2017 Economic Calendar
POWERED BY  econoday logo
U.S. & Intl Recaps   |   Event Definitions   |   Today's Calendar   |   

Durable Goods Orders  
Released On 11/22/2017 8:30:00 AM For Oct, 2017
PriorPrior RevisedConsensusConsensus RangeActual
New Orders - M/M change2.2 %0.4 %-0.5 % to 1.6 %-1.2 %
New Orders - Yr/Yr Change8.3 %8.4 %1.0 %
Ex-transportation - M/M0.7 %1.1 %0.5 %-0.1 % to 0.7 %0.4 %
Ex-transportation - Yr/Yr7.5 %8.0 %7.4 %
Core capital goods - M/M change1.3 %2.1 %0.5 %0.1 % to 0.7 %-0.5 %
Core capital goods - Yr/Yr7.8 %8.7 %8.1 %

Durable goods orders, down 1.2 percent in October, couldn't post three straight gains but there are positives in the report. But first the negatives which include a 33 percent reversal for commercial aircraft orders and a 0.5 percent decline for core capital goods orders (nondefense ex-aircraft). These two components have been very strong in recent months so a step back isn't a surprise, and aircraft orders appear certain to jump sharply in next month's report given Boeing's major success at this month's Dubai Air Show.

Ex-transportation offers an underlying reading and this is solid with a 0.4 percent gain. The revision to this reading for September is also positive, up 4 tenths to 1.1 percent. And core capital goods get an even bigger revision, an 8 tenths upgrade to 2.1 percent in September which helps offset October's decline. Shipments of core capital goods, which are direct inputs into GDP, are also revised higher, up 5 tenths in September to 1.2 percent with October coming in at a constructive plus 0.4 percent. Other positives in the report are a 1.7 percent rise in vehicle orders and a 1.5 percent increase in vehicle production, both of which follow the post-hurricane spike in vehicle sales.

Other readings are mixed including very modest 0.1 percent gains for both total shipments and total inventories and a disappointing no change for unfilled orders.

This report isn't a step forward but the factory sector, nevertheless, still looks to be a positive contributor to fourth-quarter growth.

Consensus Outlook
Durable goods orders had been mixed this year but broke through to the upside in August and September with respective monthly jumps of 2.2 and 2.0 percent. Aircraft orders have been on the rise as have capital goods orders, the latter pointing to extending gains for business investment. Econoday's consensus for durable goods orders is a 0.4 percent gain with ex-transportation seen up 0.5 percent. Core capital goods orders are also expected to rise 0.5 percent. These are all very healthy rates of growth.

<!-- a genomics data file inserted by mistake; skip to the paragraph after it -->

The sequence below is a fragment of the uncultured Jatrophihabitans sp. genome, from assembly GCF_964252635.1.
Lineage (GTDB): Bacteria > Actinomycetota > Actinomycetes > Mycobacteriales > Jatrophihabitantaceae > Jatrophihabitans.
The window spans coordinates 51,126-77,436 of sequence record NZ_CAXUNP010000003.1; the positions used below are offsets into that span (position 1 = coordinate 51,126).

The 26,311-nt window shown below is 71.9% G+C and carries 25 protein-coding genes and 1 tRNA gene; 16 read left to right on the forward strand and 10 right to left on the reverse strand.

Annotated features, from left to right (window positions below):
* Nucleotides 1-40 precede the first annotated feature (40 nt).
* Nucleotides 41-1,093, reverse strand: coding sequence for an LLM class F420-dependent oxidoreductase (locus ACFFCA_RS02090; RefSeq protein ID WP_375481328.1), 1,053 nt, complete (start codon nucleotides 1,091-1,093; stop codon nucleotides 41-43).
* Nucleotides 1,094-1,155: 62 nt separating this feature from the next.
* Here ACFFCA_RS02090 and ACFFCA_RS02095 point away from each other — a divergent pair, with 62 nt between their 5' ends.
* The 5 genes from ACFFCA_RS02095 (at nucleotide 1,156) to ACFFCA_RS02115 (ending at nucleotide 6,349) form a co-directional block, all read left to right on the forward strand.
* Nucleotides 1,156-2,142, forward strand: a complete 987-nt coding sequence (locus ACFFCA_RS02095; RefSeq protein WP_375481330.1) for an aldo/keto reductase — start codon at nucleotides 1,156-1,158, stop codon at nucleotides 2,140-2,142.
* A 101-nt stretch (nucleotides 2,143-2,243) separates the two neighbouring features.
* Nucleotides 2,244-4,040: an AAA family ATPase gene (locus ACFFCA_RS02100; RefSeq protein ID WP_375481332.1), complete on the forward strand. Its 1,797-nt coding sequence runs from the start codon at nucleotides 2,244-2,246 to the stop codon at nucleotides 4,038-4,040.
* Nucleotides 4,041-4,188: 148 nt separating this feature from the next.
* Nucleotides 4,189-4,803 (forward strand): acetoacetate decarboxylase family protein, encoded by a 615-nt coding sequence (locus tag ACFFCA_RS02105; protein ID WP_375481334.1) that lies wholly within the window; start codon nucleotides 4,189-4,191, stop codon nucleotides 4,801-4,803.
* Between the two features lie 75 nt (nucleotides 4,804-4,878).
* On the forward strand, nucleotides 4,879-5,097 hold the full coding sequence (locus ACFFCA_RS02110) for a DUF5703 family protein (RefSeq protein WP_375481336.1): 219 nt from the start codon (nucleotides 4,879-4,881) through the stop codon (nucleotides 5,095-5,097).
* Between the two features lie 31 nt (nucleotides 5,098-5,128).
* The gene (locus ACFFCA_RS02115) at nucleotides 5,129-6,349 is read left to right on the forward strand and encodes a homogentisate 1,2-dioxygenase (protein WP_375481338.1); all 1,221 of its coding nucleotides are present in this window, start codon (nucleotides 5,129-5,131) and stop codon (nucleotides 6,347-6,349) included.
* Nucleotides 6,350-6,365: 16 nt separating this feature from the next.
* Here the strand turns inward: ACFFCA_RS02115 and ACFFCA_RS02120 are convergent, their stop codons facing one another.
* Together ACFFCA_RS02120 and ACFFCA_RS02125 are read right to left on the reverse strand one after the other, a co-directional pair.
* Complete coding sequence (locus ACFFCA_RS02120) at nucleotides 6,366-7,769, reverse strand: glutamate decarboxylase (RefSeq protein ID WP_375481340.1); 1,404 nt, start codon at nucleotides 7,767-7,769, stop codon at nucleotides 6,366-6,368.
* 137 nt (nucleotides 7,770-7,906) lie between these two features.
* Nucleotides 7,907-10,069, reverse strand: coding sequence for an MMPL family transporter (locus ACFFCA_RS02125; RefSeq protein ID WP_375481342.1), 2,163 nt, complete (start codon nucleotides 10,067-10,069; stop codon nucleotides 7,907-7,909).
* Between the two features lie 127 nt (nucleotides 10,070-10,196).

Durable goods orders reflect the new orders placed with domestic manufacturers for immediate and future delivery of factory hard goods. The first release, the advance, provides an early estimate of durable goods orders. About two weeks later, more complete and revised data are available in the factory orders report. The data for the previous month are usually revised a second time upon the release of the new month's data.

Durable goods orders are available nationally by both industry and market categories. A new order is accompanied by a legally binding agreement to purchase for immediate or future delivery. Advance durable goods orders no longer include data on semiconductors since semiconductor manufacturers stopped releasing this information to the Census Bureau.

The advance durable goods report also contains information on shipments, unfilled orders and inventories. Shipments represent deliveries made, valued at net selling price after discounts and allowances, excluding freight charges and excise taxes. Unfilled orders are those received but not yet delivered.

In 2001, the Census Bureau shifted from the standard industrial classification (SIC) system to the North American Industrial Classification System (NAICS). This caused some realignment of major industry classifications. Given the significant revisions incurred, the historical data now begin in 1992.
 Why Investors Care
Monthly fluctuations in durable goods orders are frequent and large and skew the underlying trend in the data. In fact, even the yearly change must be viewed carefully because of the volatility in this series.
Data Source: Haver Analytics

2017 Release Schedule
Released On: 1/272/273/244/275/266/267/278/259/2710/2511/2212/22
Release For: DecJanFebMarAprMayJunJulAugSepOctNov

powered by  [Econoday]